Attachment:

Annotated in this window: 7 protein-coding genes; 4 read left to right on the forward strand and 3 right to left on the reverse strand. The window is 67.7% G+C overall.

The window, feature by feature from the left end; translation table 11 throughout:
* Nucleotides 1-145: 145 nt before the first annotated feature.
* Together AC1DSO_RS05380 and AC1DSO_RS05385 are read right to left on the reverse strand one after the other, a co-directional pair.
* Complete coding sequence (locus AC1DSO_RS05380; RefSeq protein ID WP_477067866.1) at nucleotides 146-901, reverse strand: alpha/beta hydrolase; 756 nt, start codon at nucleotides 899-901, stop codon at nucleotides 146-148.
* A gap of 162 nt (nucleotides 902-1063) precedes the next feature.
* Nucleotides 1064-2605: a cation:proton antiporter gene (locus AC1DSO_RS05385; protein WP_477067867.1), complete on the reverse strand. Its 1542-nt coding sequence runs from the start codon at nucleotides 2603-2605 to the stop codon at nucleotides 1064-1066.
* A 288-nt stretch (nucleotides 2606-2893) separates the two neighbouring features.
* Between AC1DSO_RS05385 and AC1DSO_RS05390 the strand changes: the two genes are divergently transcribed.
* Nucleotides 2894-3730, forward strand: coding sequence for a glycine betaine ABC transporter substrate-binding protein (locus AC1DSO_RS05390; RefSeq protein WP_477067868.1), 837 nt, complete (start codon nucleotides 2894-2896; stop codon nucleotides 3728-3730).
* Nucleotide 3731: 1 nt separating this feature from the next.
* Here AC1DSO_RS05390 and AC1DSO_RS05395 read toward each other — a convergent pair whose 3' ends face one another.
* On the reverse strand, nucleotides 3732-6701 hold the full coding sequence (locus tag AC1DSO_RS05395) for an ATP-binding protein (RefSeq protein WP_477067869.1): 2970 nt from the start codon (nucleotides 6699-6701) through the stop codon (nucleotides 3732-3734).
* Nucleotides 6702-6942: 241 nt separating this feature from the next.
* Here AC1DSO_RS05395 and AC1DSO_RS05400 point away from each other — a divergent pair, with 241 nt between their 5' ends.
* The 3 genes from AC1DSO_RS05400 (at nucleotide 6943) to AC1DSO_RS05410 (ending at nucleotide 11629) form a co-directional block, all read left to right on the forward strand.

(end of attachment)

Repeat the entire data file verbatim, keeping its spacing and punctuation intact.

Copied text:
Annotated in this window: 7 protein-coding genes; 4 read left to right on the forward strand and 3 right to left on the reverse strand. The window is 67.7% G+C overall.

The window, feature by feature from the left end; translation table 11 throughout:
* Nucleotides 1-145: 145 nt before the first annotated feature.
* Together AC1DSO_RS05380 and AC1DSO_RS05385 are read right to left on the reverse strand one after the other, a co-directional pair.
* Complete coding sequence (locus AC1DSO_RS05380; RefSeq protein ID WP_477067866.1) at nucleotides 146-901, reverse strand: alpha/beta hydrolase; 756 nt, start codon at nucleotides 899-901, stop codon at nucleotides 146-148.
* A gap of 162 nt (nucleotides 902-1063) precedes the next feature.
* Nucleotides 1064-2605: a cation:proton antiporter gene (locus AC1DSO_RS05385; protein WP_477067867.1), complete on the reverse strand. Its 1542-nt coding sequence runs from the start codon at nucleotides 2603-2605 to the stop codon at nucleotides 1064-1066.
* A 288-nt stretch (nucleotides 2606-2893) separates the two neighbouring features.
* Between AC1DSO_RS05385 and AC1DSO_RS05390 the strand changes: the two genes are divergently transcribed.
* Nucleotides 2894-3730, forward strand: coding sequence for a glycine betaine ABC transporter substrate-binding protein (locus AC1DSO_RS05390; RefSeq protein WP_477067868.1), 837 nt, complete (start codon nucleotides 2894-2896; stop codon nucleotides 3728-3730).
* Nucleotide 3731: 1 nt separating this feature from the next.
* Here AC1DSO_RS05390 and AC1DSO_RS05395 read toward each other — a convergent pair whose 3' ends face one another.
* On the reverse strand, nucleotides 3732-6701 hold the full coding sequence (locus tag AC1DSO_RS05395) for an ATP-binding protein (RefSeq protein WP_477067869.1): 2970 nt from the start codon (nucleotides 6699-6701) through the stop codon (nucleotides 3732-3734).
* Nucleotides 6702-6942: 241 nt separating this feature from the next.
* Here AC1DSO_RS05395 and AC1DSO_RS05400 point away from each other — a divergent pair, with 241 nt between their 5' ends.
* The 3 genes from AC1DSO_RS05400 (at nucleotide 6943) to AC1DSO_RS05410 (ending at nucleotide 11629) form a co-directional block, all read left to right on the forward strand.